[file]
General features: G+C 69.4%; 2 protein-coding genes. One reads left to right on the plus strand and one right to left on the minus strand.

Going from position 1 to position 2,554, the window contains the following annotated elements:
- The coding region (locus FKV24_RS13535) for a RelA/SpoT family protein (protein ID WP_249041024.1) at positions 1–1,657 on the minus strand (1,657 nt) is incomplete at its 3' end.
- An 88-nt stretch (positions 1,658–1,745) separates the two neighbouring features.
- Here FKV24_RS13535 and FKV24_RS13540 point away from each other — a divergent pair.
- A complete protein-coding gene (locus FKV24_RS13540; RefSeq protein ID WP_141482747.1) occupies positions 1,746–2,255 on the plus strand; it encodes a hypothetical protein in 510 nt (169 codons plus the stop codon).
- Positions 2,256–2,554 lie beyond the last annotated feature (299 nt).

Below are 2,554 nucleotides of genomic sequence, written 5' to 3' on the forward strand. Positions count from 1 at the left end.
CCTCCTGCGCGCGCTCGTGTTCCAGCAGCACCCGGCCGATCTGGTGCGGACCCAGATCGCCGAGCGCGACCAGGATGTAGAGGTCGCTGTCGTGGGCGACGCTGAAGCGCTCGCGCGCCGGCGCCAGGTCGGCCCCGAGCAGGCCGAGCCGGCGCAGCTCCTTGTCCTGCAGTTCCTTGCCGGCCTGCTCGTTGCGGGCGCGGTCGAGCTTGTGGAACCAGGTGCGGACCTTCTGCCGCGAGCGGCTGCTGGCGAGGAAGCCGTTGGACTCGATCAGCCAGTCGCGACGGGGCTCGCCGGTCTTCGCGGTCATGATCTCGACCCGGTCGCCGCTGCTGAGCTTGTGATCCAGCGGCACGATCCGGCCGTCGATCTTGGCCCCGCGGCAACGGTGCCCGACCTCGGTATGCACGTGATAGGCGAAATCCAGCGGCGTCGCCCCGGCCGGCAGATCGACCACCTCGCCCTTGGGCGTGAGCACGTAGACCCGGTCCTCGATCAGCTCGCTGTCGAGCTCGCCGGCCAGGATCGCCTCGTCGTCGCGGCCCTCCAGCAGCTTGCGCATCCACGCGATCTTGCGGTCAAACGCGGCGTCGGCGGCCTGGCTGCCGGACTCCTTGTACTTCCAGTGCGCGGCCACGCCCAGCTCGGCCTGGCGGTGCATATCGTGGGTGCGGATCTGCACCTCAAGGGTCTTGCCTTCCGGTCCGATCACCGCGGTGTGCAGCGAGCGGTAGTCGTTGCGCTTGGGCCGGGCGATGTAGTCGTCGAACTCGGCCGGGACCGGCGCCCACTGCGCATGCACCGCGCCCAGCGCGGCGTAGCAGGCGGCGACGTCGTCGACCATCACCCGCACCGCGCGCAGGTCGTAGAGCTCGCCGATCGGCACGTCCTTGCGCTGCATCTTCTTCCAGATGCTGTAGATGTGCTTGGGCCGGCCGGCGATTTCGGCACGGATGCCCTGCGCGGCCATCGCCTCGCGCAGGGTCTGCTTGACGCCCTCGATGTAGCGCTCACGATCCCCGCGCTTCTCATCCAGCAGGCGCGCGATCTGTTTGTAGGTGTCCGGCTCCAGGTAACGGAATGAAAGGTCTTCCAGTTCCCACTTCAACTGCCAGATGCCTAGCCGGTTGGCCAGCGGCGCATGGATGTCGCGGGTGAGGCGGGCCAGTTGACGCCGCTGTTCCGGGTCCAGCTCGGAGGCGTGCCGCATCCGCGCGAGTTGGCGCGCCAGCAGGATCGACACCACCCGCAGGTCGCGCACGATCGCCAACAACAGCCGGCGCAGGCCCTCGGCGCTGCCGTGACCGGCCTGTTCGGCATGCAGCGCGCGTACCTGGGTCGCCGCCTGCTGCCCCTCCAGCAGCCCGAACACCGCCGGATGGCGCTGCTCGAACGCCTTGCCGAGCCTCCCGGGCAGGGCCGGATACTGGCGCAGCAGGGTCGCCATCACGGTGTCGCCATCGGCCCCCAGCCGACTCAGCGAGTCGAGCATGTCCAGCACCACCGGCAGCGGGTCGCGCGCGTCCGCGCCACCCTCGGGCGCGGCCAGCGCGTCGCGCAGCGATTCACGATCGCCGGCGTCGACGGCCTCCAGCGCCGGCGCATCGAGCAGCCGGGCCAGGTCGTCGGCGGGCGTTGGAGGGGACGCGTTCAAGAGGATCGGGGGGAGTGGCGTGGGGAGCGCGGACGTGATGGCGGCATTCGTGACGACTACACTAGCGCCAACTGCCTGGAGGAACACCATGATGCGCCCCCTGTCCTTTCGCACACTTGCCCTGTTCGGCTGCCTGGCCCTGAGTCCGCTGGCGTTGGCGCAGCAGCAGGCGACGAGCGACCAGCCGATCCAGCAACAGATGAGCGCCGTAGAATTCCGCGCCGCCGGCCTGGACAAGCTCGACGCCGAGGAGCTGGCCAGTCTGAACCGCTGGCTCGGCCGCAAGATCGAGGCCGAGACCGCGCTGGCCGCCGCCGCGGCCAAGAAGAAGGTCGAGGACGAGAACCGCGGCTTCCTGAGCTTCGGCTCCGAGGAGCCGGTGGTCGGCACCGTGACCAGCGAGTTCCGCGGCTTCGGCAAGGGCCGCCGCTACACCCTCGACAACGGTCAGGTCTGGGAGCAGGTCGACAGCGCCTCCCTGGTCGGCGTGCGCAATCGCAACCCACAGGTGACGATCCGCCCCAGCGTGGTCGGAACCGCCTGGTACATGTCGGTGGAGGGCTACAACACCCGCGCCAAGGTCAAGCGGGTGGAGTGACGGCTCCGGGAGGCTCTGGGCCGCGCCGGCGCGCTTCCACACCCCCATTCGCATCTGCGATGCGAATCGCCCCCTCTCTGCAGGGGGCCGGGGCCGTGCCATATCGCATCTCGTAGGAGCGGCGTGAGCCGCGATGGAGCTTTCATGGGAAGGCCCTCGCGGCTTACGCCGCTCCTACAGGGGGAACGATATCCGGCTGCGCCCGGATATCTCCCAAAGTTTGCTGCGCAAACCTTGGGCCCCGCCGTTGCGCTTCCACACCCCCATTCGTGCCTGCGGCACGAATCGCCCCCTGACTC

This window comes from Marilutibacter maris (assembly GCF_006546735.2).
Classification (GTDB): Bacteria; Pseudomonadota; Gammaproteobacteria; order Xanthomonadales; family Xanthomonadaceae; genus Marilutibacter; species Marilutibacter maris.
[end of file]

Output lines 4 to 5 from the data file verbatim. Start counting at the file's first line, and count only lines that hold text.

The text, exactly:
- An 88-nt stretch (positions 1,658–1,745) separates the two neighbouring features.
- Here FKV24_RS13535 and FKV24_RS13540 point away from each other — a divergent pair.